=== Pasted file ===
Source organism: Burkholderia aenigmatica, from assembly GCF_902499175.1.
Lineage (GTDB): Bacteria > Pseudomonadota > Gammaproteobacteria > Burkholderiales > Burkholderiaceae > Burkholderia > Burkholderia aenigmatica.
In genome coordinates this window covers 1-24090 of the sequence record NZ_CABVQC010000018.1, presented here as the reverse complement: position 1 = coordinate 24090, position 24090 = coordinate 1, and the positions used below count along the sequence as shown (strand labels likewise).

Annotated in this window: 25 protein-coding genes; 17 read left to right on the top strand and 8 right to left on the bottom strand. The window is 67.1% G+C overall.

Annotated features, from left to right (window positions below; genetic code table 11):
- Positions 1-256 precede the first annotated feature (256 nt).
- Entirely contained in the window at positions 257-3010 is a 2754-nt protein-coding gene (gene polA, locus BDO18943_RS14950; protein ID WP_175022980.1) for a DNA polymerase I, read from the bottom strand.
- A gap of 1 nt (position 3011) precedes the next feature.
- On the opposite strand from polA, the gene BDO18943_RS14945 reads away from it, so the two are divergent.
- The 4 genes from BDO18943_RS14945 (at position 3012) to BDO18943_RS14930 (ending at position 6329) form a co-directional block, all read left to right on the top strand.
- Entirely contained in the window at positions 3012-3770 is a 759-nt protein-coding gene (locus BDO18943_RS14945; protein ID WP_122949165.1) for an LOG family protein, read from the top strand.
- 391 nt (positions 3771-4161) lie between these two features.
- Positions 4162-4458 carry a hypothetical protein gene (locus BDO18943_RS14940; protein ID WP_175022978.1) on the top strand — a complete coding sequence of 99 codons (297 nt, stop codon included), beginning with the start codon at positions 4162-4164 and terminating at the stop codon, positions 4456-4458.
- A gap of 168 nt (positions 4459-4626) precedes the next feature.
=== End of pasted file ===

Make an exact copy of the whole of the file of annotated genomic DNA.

Source organism: Burkholderia aenigmatica, from assembly GCF_902499175.1.
Lineage (GTDB): Bacteria > Pseudomonadota > Gammaproteobacteria > Burkholderiales > Burkholderiaceae > Burkholderia > Burkholderia aenigmatica.
In genome coordinates this window covers 1-24090 of the sequence record NZ_CABVQC010000018.1, presented here as the reverse complement: position 1 = coordinate 24090, position 24090 = coordinate 1, and the positions used below count along the sequence as shown (strand labels likewise).

Annotated in this window: 25 protein-coding genes; 17 read left to right on the top strand and 8 right to left on the bottom strand. The window is 67.1% G+C overall.

Annotated features, from left to right (window positions below; genetic code table 11):
- Positions 1-256 precede the first annotated feature (256 nt).
- Entirely contained in the window at positions 257-3010 is a 2754-nt protein-coding gene (gene polA, locus BDO18943_RS14950; protein ID WP_175022980.1) for a DNA polymerase I, read from the bottom strand.
- A gap of 1 nt (position 3011) precedes the next feature.
- On the opposite strand from polA, the gene BDO18943_RS14945 reads away from it, so the two are divergent.
- The 4 genes from BDO18943_RS14945 (at position 3012) to BDO18943_RS14930 (ending at position 6329) form a co-directional block, all read left to right on the top strand.
- Entirely contained in the window at positions 3012-3770 is a 759-nt protein-coding gene (locus BDO18943_RS14945; protein ID WP_122949165.1) for an LOG family protein, read from the top strand.
- 391 nt (positions 3771-4161) lie between these two features.
- Positions 4162-4458 carry a hypothetical protein gene (locus BDO18943_RS14940; protein ID WP_175022978.1) on the top strand — a complete coding sequence of 99 codons (297 nt, stop codon included), beginning with the start codon at positions 4162-4164 and terminating at the stop codon, positions 4456-4458.
- A gap of 168 nt (positions 4459-4626) precedes the next feature.